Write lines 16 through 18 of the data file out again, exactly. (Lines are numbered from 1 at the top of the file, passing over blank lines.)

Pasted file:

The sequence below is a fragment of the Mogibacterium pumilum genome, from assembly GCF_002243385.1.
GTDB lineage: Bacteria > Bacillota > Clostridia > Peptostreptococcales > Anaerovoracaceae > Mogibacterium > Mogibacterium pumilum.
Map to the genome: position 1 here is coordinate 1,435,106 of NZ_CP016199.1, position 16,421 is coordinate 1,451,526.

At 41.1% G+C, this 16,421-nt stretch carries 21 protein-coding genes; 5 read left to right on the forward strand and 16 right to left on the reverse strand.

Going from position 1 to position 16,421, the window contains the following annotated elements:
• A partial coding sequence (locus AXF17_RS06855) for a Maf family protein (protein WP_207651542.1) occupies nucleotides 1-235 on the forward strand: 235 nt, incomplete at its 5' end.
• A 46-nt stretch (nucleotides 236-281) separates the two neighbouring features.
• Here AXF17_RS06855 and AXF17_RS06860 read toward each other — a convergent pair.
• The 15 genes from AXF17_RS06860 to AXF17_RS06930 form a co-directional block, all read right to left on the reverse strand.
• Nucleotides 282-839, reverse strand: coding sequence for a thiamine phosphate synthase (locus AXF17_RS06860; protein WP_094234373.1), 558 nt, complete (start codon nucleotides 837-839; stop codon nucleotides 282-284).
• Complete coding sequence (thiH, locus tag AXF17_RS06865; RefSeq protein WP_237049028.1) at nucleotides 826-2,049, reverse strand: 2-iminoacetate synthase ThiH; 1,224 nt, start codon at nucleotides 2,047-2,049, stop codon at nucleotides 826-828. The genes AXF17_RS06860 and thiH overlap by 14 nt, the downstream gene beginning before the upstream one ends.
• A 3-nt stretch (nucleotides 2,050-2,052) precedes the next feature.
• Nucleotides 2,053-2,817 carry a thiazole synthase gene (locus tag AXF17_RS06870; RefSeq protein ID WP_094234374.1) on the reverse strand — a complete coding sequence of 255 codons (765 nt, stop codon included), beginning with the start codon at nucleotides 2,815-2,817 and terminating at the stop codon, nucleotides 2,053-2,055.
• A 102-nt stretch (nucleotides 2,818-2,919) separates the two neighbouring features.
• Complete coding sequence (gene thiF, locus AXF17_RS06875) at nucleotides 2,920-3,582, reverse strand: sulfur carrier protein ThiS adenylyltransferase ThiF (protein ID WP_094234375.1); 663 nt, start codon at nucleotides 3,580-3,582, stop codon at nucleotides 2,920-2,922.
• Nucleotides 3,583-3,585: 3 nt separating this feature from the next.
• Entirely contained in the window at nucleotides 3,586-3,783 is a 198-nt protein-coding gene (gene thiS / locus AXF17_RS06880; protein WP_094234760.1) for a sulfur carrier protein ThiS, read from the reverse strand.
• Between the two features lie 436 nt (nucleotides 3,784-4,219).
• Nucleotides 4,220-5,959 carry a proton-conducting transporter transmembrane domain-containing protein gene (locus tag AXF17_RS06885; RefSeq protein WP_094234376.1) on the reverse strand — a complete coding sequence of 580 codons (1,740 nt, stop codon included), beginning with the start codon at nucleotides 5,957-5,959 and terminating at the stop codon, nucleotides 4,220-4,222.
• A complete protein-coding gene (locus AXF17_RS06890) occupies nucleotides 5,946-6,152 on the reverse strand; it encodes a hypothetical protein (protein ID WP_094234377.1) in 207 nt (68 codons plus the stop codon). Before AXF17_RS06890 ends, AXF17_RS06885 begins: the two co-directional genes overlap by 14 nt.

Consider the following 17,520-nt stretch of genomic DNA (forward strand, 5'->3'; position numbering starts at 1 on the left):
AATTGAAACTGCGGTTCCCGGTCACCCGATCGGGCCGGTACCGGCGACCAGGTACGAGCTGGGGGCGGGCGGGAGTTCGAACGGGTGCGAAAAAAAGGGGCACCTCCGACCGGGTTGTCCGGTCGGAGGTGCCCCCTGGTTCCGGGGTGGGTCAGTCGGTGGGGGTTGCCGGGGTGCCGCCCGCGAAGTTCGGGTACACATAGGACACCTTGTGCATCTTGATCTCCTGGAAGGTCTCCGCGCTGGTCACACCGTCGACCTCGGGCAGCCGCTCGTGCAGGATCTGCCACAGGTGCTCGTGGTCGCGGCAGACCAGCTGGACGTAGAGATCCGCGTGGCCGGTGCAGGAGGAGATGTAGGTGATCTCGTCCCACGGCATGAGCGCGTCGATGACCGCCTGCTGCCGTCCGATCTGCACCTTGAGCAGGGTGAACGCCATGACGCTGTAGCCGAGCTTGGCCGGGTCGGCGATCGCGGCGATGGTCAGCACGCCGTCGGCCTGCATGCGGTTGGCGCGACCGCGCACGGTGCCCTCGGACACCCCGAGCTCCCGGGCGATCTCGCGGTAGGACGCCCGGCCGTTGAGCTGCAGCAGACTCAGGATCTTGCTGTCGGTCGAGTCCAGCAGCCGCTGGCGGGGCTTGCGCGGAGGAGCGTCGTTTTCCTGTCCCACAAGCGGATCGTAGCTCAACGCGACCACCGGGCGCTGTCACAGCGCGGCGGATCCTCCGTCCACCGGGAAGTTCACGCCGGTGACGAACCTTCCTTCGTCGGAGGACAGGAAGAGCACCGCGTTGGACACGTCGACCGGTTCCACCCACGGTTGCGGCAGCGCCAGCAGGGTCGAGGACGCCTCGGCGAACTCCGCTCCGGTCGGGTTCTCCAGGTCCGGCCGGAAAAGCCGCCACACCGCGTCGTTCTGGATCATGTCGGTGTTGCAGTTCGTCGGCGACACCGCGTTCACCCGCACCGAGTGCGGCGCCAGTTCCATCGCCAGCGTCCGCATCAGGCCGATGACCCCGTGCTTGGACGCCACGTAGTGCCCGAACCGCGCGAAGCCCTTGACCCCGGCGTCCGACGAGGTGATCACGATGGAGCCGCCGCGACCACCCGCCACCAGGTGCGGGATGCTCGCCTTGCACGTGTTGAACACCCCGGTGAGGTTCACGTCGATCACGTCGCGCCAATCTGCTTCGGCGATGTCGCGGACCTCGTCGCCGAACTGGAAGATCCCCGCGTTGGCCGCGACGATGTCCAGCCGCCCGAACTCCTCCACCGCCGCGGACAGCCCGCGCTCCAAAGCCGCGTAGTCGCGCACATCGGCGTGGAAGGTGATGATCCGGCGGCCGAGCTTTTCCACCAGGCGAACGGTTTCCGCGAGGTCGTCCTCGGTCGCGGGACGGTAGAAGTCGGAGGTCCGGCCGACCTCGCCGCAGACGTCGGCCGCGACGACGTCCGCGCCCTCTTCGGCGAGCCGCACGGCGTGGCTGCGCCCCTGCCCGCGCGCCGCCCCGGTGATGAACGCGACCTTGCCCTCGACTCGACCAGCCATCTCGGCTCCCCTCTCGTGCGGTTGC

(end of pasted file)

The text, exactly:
• Nucleotides 3,583-3,585: 3 nt separating this feature from the next.
• Entirely contained in the window at nucleotides 3,586-3,783 is a 198-nt protein-coding gene (gene thiS / locus AXF17_RS06880; protein WP_094234760.1) for a sulfur carrier protein ThiS, read from the reverse strand.
• Between the two features lie 436 nt (nucleotides 3,784-4,219).